Open Access

Publish with power: rights protected by QUT’s revised open access policy

Stack of white papers on a white background.
Photo by Ron Dyar on Unsplash

QUT’s revised Open Access policy protects your right to make your research publications open access. This is good for you, for science, and for society. QUT has a reputation as a leader in open access – both nationally and internationally. In 2003, QUT endorsed the world’s first institutional open access policy. The policy was recently revised to incorporate some emerging global practices including a rights retention strategy based on the world-leading Plan S model. As a result, QUT’s Open Access policy is now in alignment with the open access policies of many of the major international and national research funders including the NHMRC (National Health and Medical Research Council), who recently joined cOAlition S, the coalition of 30 major funders and research organisations behind Plan S. Other members include Wellcome, World Health Organization (WHO), the European Commission and UK Research and Innovation.

QUT researchers are now required to make their refereed research articles available via QUT ePrints, immediately upon publication, under a Creative Commons Attribution 4.0 International (CC BY) licence.  Ideally, this should be at the time the article first appears on the publisher website (or as soon as the DOI is available) and at the very least, the open access copy should be made available by the time the version of record is published.  This is a change from the previous version of the policy which allowed for publisher-requested embargo periods of up to 12 months. The COVID-19 pandemic highlighted the impact of open access on the pace of discovery. Deliberately delaying access to research findings is no longer acceptable to many of the institutions and funding bodies that support and fund research.

If your research article is being published in an open access journal or will be made open access by the publisher as a result of one of the ‘Read & Publish’ agreements QUT Library has signed up to, you can comply with the open access policy by simply ensuring that they select the Creative Commons Attribution (CC BY) licence when given a choice of licence. The Publisher will make the ‘Version of record’ open access immediately upon publication.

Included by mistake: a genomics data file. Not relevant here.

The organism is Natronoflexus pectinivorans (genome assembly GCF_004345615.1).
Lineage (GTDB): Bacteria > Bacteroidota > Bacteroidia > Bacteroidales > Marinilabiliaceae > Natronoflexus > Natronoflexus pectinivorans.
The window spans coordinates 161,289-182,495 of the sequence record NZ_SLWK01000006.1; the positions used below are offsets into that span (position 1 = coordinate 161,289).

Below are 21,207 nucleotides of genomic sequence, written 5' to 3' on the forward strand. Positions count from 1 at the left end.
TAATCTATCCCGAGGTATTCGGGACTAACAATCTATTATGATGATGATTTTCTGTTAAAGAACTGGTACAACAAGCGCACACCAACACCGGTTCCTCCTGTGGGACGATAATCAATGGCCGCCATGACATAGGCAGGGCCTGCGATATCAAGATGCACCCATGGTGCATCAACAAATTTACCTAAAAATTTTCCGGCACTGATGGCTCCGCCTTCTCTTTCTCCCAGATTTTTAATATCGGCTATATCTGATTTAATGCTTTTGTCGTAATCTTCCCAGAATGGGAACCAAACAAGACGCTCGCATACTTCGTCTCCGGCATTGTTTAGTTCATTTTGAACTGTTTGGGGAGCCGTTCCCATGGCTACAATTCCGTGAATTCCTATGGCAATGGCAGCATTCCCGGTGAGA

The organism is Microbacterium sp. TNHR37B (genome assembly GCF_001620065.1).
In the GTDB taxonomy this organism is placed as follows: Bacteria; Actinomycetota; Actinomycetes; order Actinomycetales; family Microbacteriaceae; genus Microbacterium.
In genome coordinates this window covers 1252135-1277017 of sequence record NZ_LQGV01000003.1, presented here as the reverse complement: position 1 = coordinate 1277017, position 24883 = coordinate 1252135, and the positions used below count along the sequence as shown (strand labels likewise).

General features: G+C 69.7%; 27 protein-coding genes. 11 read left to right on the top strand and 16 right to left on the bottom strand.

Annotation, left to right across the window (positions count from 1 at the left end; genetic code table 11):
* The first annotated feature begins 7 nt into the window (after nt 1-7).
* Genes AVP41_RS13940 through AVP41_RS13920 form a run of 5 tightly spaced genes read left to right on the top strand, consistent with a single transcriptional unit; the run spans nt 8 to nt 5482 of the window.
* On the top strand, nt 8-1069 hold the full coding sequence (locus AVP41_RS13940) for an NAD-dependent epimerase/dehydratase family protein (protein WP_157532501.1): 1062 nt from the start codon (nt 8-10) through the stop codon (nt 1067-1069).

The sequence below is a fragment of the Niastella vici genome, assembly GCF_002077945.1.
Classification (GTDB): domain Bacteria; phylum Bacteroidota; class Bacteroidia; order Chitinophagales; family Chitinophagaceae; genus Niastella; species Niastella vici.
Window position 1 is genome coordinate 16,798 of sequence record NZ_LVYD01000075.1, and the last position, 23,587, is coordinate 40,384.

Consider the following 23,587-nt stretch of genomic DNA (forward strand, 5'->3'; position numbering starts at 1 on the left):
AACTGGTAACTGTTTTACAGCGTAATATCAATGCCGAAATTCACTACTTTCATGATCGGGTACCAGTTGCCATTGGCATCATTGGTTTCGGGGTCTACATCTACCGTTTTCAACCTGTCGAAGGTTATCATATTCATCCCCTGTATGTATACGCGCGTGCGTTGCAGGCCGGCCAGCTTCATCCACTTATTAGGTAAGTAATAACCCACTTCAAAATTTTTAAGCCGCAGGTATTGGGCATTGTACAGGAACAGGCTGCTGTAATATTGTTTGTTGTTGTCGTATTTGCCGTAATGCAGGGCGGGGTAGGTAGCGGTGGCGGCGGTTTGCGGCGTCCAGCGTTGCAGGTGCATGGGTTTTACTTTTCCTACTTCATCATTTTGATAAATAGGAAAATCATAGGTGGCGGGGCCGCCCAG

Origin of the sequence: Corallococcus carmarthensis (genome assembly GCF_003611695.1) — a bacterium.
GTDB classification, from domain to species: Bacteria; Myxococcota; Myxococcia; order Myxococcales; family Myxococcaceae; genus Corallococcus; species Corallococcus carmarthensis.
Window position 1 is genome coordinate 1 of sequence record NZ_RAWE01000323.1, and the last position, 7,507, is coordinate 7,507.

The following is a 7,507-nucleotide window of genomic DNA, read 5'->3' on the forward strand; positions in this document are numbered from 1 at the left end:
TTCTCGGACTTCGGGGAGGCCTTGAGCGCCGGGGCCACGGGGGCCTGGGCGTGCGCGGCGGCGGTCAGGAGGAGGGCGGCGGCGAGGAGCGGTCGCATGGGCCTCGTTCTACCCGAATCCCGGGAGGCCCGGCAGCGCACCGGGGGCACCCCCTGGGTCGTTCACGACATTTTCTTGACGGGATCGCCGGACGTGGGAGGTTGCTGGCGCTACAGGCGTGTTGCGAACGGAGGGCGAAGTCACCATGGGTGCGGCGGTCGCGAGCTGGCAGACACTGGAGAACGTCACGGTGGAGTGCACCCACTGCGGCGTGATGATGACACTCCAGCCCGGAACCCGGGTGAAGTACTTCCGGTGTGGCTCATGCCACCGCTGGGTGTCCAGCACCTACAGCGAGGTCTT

If the published version of the article is not open access, then the researcher should ensure that they retain a copy of the Author Accepted Manuscript (AAM) version and provide this for QUT ePrints when prompted. The AAM is the author’s final manuscript which contains all the changes made after peer-review but has not been typeset or copyedited by the journal/publisher.  The AAM will be made available under a Creative Commons licence. This is where the ‘rights retention strategy’ becomes important as the journal’s standard publishing agreement terms may conflict with this requirement.  A publishing agreement should be acceptable to both parties and it is an author’s fundamental right to assert that they wish to retain (or are required to retain) some specified rights.

Protect your rights by adding the following text to the cover page of the submitted manuscript (the version submitted for peer review) or the covering letter that accompanies it:

This research was produced in whole or part by QUT researchers and is subject to the QUT Open access for QUT research outputs (including theses) (F/1.3) and Intellectual property (D/3.1) policies. For the purposes of open access, the author has applied a Creative Commons Attribution (CC BY) licence to any Author Accepted Manuscript (AAM) version arising from this submission”.

It takes time for large commercial publishers to adapt their processes and documentation to accommodate changes in the policy landscape. However, most publishers are well aware that a significant and growing proportion of the authors they are dealing with are now ‘obligated’ to retain certain rights. These upstream obligations empower authors and help them to ensure that their publications are freely available, accessible and reusable.

How well do you know your rights as an author? Take this short quiz to test your knowledge.

If you have any questions, please reach out to


Guest post from: Stephanie Bradbury,  Manager, Office for Scholarly Communications; Paula Callan, Scholarly Communications Librarian; and Katya Henry, University Copyright Officer. Editor: Sandra Fry, Liaison Librarian.

Comments are closed.